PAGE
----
There are two aspects to the atoning death of Christ. Propitiation which is God’s part so to speak. Christ in His atoning death has perfectly vindicated God, and in view of that, God can offer to all the forgiveness of sins. Acts 13:38,39. The other aspect of His death is substitution, the one who believes the gospel sees Christ taking their place in judgment there on the cross. Romans 4:25. To put it another way, outside the door to heaven it says, “whosoever will may come” inside it says,” chosen in him before the foundation of the world.” Acts 13:48 “and as many as were ordained to eternal life believed.” Many want to reverse that to fit into their thinking.
Thank you Jerry. People who don’t understand election and their own total depravity and God’s sovereignty will quote, “whosoever will may come,” but that is not scripture. It is a song. The actual verse is: “And the Spirit and the bride say, Come. And let him that heareth say, Come. And let him that is athirst come. And whosoever will, let him take the water of life freely.” Revelation 22:17, KJV. I would then ask, “Who wills to come?” Only the elect, because alone, we are totally depraved and don’t want to come.
My question is whether or not ANYTHING was accomplished on the cross for or against the non-elect. The Bible says, “But we see Jesus, who was made a little lower than the angels for the suffering of death, crowned with glory and honour; that he by the grace of God should taste death for every man.” Hebrews 2:9, KJV. I wonder if that is a universal man statement or every Christian. One reason I think it might mean only the elect is because of the phrase, “by the grace of God.” I also wonder if by his death, he condemned the wicked for not trusting his propitiation.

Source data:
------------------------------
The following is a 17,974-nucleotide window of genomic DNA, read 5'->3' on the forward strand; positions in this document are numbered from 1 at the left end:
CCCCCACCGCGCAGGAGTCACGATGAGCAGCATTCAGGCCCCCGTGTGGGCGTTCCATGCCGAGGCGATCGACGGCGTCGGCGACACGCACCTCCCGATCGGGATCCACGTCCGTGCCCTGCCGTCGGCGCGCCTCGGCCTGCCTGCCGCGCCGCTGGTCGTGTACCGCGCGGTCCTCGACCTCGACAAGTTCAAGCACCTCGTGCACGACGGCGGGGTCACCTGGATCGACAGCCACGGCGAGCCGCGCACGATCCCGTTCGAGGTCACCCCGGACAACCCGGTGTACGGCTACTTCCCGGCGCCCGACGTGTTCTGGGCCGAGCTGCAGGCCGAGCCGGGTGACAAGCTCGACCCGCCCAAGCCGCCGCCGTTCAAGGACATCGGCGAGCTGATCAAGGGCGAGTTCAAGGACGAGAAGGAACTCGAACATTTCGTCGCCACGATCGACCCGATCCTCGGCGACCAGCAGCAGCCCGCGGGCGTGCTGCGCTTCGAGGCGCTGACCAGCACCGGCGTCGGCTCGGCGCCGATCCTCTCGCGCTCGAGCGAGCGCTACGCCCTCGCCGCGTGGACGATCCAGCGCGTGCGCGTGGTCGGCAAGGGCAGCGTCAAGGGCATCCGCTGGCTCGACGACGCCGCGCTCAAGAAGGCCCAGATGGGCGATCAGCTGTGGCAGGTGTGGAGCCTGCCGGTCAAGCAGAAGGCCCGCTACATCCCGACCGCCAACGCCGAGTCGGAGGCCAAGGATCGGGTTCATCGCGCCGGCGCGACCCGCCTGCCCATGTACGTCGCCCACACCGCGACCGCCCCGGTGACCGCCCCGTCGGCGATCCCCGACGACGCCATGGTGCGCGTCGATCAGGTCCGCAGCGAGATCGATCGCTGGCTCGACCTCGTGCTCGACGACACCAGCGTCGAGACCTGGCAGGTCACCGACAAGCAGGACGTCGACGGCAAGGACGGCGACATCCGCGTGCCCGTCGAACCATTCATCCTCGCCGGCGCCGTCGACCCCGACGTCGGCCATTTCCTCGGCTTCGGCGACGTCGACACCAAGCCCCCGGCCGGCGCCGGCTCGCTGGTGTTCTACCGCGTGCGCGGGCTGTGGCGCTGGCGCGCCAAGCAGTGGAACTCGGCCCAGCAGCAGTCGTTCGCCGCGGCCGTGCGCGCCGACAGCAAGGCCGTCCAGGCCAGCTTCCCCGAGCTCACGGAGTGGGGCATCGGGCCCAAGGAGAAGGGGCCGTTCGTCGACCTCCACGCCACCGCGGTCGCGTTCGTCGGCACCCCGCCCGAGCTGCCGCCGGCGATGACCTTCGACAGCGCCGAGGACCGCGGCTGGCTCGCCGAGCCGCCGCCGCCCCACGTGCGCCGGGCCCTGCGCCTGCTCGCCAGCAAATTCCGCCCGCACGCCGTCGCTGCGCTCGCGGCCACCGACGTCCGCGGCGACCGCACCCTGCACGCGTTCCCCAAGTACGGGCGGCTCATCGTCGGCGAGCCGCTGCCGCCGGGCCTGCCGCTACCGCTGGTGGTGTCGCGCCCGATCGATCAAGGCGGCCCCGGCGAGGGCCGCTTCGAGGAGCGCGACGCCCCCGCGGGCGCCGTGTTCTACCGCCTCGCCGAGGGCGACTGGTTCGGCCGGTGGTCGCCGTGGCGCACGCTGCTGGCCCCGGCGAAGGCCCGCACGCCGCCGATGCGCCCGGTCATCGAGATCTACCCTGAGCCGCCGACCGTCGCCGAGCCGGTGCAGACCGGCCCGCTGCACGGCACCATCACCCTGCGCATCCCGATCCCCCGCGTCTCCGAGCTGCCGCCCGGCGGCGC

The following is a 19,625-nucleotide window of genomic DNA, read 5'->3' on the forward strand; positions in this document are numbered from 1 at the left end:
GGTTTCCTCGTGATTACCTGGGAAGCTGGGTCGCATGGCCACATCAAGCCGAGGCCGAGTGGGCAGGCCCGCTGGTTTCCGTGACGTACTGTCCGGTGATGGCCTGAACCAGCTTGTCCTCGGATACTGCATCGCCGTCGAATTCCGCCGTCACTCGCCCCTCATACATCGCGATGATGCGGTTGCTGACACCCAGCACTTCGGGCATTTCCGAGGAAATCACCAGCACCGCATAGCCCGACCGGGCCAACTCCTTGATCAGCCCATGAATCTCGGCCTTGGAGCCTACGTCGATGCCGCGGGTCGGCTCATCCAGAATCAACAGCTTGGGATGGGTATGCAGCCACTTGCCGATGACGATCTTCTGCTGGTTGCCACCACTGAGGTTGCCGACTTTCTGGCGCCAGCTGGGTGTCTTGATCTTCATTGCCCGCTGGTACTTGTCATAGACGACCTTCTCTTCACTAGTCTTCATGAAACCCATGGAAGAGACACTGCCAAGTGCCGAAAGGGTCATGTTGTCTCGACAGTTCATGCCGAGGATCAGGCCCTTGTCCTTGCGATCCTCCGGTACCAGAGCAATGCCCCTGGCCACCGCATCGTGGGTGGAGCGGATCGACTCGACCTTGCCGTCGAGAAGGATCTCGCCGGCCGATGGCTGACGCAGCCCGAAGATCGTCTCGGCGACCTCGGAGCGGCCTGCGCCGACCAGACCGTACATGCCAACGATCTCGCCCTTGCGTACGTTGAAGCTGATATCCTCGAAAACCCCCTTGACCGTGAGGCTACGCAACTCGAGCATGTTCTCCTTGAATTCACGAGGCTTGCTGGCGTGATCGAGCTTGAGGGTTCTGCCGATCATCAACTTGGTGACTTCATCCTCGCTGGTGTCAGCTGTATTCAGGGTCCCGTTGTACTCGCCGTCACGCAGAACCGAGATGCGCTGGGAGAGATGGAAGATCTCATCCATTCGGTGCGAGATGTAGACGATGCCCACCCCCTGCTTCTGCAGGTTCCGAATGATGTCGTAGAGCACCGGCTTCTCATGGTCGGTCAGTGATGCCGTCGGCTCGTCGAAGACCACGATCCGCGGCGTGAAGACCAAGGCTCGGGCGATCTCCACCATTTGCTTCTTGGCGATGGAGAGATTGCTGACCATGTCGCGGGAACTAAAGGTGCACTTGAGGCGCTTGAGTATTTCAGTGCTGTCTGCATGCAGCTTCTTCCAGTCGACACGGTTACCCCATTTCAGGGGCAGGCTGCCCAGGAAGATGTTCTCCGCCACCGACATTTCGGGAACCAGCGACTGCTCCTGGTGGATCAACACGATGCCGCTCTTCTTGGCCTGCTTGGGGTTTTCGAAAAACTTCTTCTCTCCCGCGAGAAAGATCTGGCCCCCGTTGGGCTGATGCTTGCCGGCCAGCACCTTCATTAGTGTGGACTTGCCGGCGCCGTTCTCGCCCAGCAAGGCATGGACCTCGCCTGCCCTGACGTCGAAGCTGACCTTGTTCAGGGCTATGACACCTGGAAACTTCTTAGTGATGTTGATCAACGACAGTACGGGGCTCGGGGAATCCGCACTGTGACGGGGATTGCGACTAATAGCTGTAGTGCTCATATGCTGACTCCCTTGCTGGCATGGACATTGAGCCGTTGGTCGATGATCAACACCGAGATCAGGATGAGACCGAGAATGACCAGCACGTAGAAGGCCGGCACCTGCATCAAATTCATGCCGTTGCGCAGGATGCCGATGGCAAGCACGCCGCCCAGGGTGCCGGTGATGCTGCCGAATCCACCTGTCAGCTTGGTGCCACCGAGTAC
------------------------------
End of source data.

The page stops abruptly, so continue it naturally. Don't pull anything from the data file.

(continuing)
In spending some time on studying the 4 and 5 point position on calvinism, I am left with the question as to why in both trends, mans gift of free will given by God, is never considered. This obviously requires a responsibility to choose. In mans history a propensity to evade responsibility for his future remains abundantly clear.
Brad, I don’t understand what you mean. At least as I think of free will. I mean, I do consider free will in my beliefs. I believe man has a free will. That is obvious both from Adam and from the freewill offerings. Yet, at the same time, I believe that free will can be controlled by either God, or devils. “For it is God which worketh in you both to will and to do of his good pleasure.” Philippians 2:13, KJV. So though we have free will, as Adam showed, that only leads to sin. If we do anything aright, that is due to God. The unsaved have also a free will which can be trumped by devils(e.g. possession).
Man does evade responsibility, and often, if he does not, he tries to do things “my way,” as the old crooner would say.
As a little child, I learned that God loved the whole world, and that He was not willing that any should perish but that all should come to repentance. I believed it. I believed that He meant “all” and “any” because He used those words when He wrote them down.
To me, if it takes all the above discussion to come to the knowledge of the truth, then the gospel isn’t as simple as God said it was. “I fear lest you stray from the simplicity that is in Christ.”
I am content to be child-like.